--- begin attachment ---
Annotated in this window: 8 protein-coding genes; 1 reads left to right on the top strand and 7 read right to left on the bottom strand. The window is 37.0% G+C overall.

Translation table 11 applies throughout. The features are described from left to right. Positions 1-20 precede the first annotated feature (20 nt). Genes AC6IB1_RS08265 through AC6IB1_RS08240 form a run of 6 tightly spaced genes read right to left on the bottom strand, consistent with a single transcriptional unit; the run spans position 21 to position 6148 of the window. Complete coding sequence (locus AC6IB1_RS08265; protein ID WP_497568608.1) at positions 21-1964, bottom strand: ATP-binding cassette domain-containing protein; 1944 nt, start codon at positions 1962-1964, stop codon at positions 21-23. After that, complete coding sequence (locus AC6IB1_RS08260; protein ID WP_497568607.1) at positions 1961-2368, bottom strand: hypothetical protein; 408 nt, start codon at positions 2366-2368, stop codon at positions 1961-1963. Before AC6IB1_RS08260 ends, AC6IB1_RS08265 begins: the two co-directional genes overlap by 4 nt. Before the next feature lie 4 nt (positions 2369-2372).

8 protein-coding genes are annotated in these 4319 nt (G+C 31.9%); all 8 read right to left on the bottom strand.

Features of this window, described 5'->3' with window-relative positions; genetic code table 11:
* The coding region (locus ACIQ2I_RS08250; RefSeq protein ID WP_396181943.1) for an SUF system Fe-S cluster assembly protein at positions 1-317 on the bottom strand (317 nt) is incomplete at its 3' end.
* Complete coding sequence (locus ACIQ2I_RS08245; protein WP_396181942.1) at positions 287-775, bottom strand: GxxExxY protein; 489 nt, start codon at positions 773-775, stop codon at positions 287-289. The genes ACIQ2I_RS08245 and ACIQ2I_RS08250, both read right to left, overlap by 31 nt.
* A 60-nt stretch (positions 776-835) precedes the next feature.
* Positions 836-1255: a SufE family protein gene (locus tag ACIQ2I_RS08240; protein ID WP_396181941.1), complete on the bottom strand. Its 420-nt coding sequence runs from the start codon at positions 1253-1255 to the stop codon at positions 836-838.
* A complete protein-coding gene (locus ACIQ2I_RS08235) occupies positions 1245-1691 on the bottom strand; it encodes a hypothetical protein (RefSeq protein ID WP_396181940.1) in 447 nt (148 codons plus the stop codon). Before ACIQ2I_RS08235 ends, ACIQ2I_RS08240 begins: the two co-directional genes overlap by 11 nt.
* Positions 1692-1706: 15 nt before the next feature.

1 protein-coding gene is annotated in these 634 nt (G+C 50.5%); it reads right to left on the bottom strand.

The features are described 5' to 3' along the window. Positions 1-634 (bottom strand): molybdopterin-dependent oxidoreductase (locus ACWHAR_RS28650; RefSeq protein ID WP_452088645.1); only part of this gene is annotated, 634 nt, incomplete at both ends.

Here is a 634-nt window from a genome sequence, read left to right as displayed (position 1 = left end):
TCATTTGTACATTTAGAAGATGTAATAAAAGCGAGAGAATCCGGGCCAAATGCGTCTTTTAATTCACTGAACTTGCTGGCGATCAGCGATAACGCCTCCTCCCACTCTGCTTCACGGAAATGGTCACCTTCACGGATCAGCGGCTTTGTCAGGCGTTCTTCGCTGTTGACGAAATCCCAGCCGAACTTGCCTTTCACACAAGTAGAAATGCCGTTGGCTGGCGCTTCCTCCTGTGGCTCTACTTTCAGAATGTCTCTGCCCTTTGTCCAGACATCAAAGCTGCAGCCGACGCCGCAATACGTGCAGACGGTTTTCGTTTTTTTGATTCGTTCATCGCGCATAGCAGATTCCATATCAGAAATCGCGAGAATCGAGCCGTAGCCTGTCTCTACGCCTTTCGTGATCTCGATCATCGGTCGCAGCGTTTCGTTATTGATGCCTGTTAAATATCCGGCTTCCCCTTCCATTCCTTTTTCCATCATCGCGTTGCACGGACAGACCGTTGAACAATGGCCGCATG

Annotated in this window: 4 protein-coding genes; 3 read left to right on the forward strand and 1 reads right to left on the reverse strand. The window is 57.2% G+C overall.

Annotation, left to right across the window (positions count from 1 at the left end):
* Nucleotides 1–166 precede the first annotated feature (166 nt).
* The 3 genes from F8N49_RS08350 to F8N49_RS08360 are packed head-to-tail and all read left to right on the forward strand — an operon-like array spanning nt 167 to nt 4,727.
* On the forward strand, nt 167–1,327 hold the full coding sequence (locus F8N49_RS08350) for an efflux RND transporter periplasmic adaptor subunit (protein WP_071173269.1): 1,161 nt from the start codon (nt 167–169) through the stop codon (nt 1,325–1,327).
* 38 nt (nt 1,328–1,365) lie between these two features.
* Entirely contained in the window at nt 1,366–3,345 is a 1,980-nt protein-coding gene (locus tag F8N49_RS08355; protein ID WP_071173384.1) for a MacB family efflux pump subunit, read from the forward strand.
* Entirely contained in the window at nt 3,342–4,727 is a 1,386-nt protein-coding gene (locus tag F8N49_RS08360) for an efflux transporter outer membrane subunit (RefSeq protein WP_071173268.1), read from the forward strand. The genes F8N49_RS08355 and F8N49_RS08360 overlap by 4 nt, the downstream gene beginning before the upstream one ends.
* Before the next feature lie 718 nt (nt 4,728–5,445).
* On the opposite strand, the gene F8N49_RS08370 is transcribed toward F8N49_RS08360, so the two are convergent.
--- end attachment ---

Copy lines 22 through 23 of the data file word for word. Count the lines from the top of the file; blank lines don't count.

* Entirely contained in the window at nt 3,342–4,727 is a 1,386-nt protein-coding gene (locus tag F8N49_RS08360) for an efflux transporter outer membrane subunit (RefSeq protein WP_071173268.1), read from the forward strand. The genes F8N49_RS08355 and F8N49_RS08360 overlap by 4 nt, the downstream gene beginning before the upstream one ends.
* Before the next feature lie 718 nt (nt 4,728–5,445).